Map It Out: Using Maps to Answer Family History Questions

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By Sherry Lindsay, FamilyLink.com, Inc.

It is often said that in beginning research on a family, you need three types of basic information: a name, a date, and a place. In solving research problems it is generally important to know the name of the place, where it is located on a map, and perhaps how it relates (or related) to the places that surrounded it. However, learning even more about a place through mapping can be a great boon to solving family history puzzles and learning more about the ancestor’s way of life.

In researching a place, it is very helpful to find maps of the location from the time your ancestors lived there. Sometimes it is difficult to find such maps, and sometimes even when those maps are available they can be difficult to decipher. I tend to prefer a simple street map, particularly if I am researching a non-rural area.

Using the map, locate the address where the family lived using a record like a directory or census. From there, it is important to locate the local civic or religious buildings and jurisdictions. You can usually use a research guide to help you identify things like churches, and then you can use the Internet or other research materials to identify the location of these of these other places.

If you don’t know much about the family, this process of mapping it out can help you choose which records would be most likely to have information about your family. For example, it can help you identify which church your ancestors attended, which cemetery they were most likely buried in, and other sorts of useful information. Of course, you’ll want to take into account the family’s religion, if you do already know it. Knowing the locations of all the Catholic churches in the area won’t do you much good if your ancestors had been staunch Methodists for generations.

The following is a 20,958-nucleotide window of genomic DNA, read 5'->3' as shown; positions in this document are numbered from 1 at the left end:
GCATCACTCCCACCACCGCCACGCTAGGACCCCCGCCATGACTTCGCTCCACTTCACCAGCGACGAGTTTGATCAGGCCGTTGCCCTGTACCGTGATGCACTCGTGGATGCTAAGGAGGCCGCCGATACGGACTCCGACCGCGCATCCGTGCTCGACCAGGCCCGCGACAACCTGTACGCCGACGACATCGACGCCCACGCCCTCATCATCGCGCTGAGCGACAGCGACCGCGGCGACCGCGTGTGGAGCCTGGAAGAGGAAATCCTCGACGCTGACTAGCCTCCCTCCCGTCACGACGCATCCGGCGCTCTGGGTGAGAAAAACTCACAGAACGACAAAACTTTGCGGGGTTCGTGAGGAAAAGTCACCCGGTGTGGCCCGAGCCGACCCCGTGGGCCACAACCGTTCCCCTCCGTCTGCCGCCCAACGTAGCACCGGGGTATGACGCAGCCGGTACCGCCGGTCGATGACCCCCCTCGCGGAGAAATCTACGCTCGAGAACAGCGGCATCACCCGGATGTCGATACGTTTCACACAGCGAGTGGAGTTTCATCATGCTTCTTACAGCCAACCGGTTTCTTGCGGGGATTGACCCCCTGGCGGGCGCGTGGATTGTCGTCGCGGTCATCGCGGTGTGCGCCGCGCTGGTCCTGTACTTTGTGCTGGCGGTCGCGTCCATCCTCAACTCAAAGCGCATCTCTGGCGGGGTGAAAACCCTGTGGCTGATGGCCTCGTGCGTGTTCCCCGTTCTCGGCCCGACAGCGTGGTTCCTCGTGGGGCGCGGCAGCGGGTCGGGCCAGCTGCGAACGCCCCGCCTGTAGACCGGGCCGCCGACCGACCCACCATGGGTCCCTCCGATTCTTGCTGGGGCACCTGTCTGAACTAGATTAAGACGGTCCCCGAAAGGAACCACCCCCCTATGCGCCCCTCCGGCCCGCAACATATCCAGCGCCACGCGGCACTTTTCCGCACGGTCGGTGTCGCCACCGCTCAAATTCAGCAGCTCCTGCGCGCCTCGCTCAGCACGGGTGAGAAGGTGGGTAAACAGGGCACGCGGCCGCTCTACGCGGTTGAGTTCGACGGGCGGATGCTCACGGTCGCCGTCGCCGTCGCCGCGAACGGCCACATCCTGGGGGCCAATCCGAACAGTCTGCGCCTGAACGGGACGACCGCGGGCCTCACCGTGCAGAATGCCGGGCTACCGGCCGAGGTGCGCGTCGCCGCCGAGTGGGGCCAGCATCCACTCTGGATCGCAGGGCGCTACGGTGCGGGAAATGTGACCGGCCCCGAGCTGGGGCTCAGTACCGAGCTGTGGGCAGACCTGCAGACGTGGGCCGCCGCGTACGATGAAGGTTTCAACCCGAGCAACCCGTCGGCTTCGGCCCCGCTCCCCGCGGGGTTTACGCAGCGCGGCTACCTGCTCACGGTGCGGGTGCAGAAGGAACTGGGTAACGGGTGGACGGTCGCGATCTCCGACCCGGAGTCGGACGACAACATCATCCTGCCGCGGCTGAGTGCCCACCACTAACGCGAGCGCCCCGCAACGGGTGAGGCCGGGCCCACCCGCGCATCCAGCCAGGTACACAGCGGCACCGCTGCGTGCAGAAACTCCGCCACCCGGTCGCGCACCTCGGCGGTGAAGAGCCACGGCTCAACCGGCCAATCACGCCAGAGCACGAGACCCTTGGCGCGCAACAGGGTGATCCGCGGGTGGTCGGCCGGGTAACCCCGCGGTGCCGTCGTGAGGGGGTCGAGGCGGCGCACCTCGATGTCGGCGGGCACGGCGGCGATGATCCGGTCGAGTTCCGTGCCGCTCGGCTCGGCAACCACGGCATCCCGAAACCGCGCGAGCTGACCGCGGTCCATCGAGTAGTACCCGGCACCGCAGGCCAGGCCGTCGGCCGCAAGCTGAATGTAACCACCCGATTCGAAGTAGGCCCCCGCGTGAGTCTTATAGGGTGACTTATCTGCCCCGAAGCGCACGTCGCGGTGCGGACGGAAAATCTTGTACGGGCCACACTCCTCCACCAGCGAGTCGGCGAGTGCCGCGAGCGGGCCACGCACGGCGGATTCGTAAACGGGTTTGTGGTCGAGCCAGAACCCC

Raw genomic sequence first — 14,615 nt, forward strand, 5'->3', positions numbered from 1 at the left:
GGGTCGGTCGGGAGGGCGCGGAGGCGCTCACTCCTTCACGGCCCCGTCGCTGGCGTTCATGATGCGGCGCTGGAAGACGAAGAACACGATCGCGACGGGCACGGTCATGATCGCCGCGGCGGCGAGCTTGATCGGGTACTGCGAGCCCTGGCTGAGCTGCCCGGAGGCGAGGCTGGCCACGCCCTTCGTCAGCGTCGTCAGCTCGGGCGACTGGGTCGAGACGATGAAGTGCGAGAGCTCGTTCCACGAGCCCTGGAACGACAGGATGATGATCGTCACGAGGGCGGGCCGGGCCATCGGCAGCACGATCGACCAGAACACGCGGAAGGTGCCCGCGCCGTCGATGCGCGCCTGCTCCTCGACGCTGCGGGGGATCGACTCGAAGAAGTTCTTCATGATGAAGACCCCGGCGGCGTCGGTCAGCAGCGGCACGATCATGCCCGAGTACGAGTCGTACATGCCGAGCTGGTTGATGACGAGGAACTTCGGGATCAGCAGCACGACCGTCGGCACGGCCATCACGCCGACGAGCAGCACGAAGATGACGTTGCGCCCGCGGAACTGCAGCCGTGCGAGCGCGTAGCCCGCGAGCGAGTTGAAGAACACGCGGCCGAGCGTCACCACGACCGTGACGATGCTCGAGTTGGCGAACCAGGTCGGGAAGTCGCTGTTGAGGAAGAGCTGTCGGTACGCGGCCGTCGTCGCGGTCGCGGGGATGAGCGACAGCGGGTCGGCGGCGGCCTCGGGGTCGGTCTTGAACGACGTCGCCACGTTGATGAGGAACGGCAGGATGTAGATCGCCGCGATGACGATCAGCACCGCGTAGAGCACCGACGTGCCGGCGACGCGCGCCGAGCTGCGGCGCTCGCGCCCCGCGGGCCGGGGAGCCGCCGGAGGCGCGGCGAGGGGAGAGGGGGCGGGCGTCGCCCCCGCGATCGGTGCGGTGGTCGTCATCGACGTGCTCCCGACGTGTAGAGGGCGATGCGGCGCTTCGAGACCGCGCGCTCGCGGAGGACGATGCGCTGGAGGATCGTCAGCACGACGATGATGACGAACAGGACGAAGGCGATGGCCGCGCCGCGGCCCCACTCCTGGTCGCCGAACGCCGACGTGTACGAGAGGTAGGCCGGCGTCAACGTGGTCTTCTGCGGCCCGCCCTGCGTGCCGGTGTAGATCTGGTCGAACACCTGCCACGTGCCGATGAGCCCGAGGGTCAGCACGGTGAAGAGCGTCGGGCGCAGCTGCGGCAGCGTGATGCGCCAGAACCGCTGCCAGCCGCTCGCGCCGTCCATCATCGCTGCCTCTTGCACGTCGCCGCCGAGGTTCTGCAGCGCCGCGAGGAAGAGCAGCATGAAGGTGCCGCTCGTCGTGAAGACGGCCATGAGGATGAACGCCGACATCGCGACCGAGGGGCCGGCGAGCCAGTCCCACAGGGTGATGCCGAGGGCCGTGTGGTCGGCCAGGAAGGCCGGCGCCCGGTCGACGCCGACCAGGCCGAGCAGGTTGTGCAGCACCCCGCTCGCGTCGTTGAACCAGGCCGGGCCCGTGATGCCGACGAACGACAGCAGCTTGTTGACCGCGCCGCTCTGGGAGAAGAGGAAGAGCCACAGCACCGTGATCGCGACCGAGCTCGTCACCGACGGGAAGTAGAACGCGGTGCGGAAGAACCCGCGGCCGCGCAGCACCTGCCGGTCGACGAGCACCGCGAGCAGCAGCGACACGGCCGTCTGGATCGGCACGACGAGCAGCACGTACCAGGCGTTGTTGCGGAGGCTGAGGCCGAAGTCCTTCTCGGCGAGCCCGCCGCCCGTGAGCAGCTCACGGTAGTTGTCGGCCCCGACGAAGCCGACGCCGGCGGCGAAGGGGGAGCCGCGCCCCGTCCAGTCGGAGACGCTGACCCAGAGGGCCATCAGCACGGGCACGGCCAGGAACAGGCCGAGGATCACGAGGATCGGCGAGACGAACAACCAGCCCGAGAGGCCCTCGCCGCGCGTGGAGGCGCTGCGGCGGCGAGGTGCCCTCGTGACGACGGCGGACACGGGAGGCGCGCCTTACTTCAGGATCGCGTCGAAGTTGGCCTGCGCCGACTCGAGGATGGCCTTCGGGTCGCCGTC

Mapping can also be crucial in helping you identify how your family fits into the extended family. If you are researching a family with a common name, using the census and directories can help you identify which other people with that common name are most likely to be related. This is not a sure-fire way of identifying family members, but since families often lived near each other, knowing where all the Browns were in a county or city can help you pin down which ones are most likely to be a part of the extended family. Perhaps you will find that family members lived near each other because they divided family land amongst themselves. Or perhaps several branches of an extended family followed each other in a similar migration pattern. Using maps will help you identify these sorts of scenarios.

Not only can mapping help you solve research problems, it can also make a visit to the place all the more exciting. There are probably numerous places where your ancestors lived that would make for a great family trip. Mapping out the location will help you better utilize your time in that place and help you see how the place has changed since your ancestor lived there.

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